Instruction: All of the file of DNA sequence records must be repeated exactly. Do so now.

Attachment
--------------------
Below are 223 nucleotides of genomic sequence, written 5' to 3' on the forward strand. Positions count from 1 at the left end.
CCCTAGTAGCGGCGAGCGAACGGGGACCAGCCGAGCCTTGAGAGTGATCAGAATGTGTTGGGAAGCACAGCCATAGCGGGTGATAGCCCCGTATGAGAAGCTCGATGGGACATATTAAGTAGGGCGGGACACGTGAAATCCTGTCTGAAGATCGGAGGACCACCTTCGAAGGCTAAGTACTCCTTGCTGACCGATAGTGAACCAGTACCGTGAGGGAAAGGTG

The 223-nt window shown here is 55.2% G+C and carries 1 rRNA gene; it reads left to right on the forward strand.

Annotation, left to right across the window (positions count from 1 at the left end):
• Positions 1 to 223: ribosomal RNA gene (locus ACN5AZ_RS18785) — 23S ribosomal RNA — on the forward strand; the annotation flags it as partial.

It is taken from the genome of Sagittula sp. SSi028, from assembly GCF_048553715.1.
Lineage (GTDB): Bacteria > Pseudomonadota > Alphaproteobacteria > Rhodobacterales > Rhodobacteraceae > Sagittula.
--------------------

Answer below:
Below are 223 nucleotides of genomic sequence, written 5' to 3' on the forward strand. Positions count from 1 at the left end.
CCCTAGTAGCGGCGAGCGAACGGGGACCAGCCGAGCCTTGAGAGTGATCAGAATGTGTTGGGAAGCACAGCCATAGCGGGTGATAGCCCCGTATGAGAAGCTCGATGGGACATATTAAGTAGGGCGGGACACGTGAAATCCTGTCTGAAGATCGGAGGACCACCTTCGAAGGCTAAGTACTCCTTGCTGACCGATAGTGAACCAGTACCGTGAGGGAAAGGTG

The 223-nt window shown here is 55.2% G+C and carries 1 rRNA gene; it reads left to right on the forward strand.

Annotation, left to right across the window (positions count from 1 at the left end):
• Positions 1 to 223: ribosomal RNA gene (locus ACN5AZ_RS18785) — 23S ribosomal RNA — on the forward strand; the annotation flags it as partial.

It is taken from the genome of Sagittula sp. SSi028, from assembly GCF_048553715.1.
Lineage (GTDB): Bacteria > Pseudomonadota > Alphaproteobacteria > Rhodobacterales > Rhodobacteraceae > Sagittula.